A FORMER US-backed dictator who presided over one of the bloodiest periods of Guatemala's civil war will stand trial accused of ordering the murder, torture and displacement of thousands of Mayan Indians.
Human rights advocates have said the prosecution of Jose Efrain Rios Montt would be an important symbolic victory for the victims of one of the most horrific of the conflicts that devastated central America during the last decades of the Cold War.
Rios Montt is the first former President to be charged with genocide by a Latin American court.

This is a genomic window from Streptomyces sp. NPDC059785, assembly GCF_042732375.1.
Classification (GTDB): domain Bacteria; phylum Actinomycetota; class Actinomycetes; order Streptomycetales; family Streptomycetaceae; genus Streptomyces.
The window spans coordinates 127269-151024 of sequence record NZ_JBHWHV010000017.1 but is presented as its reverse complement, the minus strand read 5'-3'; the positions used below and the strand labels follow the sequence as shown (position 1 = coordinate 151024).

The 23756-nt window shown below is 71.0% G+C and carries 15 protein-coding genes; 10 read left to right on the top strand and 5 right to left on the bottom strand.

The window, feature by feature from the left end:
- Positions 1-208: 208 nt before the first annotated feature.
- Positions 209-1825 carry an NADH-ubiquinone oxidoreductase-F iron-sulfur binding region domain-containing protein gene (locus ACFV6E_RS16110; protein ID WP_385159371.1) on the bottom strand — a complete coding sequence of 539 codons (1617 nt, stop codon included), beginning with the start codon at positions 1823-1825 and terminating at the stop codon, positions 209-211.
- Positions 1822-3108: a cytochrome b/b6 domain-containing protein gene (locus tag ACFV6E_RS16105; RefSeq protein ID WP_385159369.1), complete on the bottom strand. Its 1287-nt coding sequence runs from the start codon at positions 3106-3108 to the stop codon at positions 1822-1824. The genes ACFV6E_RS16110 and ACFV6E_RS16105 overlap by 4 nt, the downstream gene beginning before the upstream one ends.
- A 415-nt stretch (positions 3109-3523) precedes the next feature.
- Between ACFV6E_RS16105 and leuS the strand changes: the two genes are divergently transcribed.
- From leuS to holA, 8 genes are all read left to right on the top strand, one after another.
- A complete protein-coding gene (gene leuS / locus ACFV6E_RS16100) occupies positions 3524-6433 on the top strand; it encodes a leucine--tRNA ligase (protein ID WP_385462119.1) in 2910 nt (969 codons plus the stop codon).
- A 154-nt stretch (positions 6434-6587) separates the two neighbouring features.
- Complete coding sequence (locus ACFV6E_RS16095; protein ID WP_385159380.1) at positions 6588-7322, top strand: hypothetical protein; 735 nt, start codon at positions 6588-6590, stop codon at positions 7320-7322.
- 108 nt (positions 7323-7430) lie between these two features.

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Paul Seils, vice-president of the New York-based International Centre for Transitional Justice, which has worked on war-crimes cases in Guatemala, said: "It's the beginning of a new phase of this struggle."
He said the decision to prosecute was a good step forward but expected the case to encounter resistance from groups in Guatemala opposed to the punishment of government-allied forces for their actions during the civil war.
Others hailed the judge's ruling as a less-qualified victory for justice in Guatemala.
Jose Miguel Vivanco, Americas director at Human Rights Watch, said: "The fact that a judge has ordered the trial of a former head of state is a remarkable development in a country where impunity for past atrocities has long been the norm."